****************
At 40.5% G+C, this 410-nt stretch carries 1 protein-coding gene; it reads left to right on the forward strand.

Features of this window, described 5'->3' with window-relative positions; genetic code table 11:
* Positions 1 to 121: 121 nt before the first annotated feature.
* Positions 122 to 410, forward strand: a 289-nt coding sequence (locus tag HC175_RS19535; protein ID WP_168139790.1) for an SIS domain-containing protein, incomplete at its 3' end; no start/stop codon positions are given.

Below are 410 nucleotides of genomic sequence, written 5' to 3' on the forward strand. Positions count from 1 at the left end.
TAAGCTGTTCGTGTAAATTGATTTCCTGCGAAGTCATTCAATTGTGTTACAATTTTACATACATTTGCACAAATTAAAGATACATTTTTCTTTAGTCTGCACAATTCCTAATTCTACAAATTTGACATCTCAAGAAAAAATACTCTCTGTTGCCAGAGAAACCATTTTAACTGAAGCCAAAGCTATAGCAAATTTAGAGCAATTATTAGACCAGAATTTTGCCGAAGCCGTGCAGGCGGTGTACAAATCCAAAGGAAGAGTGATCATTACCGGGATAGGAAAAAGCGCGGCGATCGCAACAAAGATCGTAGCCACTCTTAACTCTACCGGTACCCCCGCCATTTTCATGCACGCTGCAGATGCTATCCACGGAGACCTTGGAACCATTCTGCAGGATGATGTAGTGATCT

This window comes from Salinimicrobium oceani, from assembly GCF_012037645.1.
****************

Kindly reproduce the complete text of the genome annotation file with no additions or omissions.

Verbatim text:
At 40.5% G+C, this 410-nt stretch carries 1 protein-coding gene; it reads left to right on the forward strand.

Features of this window, described 5'->3' with window-relative positions; genetic code table 11:
* Positions 1 to 121: 121 nt before the first annotated feature.
* Positions 122 to 410, forward strand: a 289-nt coding sequence (locus tag HC175_RS19535; protein ID WP_168139790.1) for an SIS domain-containing protein, incomplete at its 3' end; no start/stop codon positions are given.

Below are 410 nucleotides of genomic sequence, written 5' to 3' on the forward strand. Positions count from 1 at the left end.
TAAGCTGTTCGTGTAAATTGATTTCCTGCGAAGTCATTCAATTGTGTTACAATTTTACATACATTTGCACAAATTAAAGATACATTTTTCTTTAGTCTGCACAATTCCTAATTCTACAAATTTGACATCTCAAGAAAAAATACTCTCTGTTGCCAGAGAAACCATTTTAACTGAAGCCAAAGCTATAGCAAATTTAGAGCAATTATTAGACCAGAATTTTGCCGAAGCCGTGCAGGCGGTGTACAAATCCAAAGGAAGAGTGATCATTACCGGGATAGGAAAAAGCGCGGCGATCGCAACAAAGATCGTAGCCACTCTTAACTCTACCGGTACCCCCGCCATTTTCATGCACGCTGCAGATGCTATCCACGGAGACCTTGGAACCATTCTGCAGGATGATGTAGTGATCT

This window comes from Salinimicrobium oceani, from assembly GCF_012037645.1.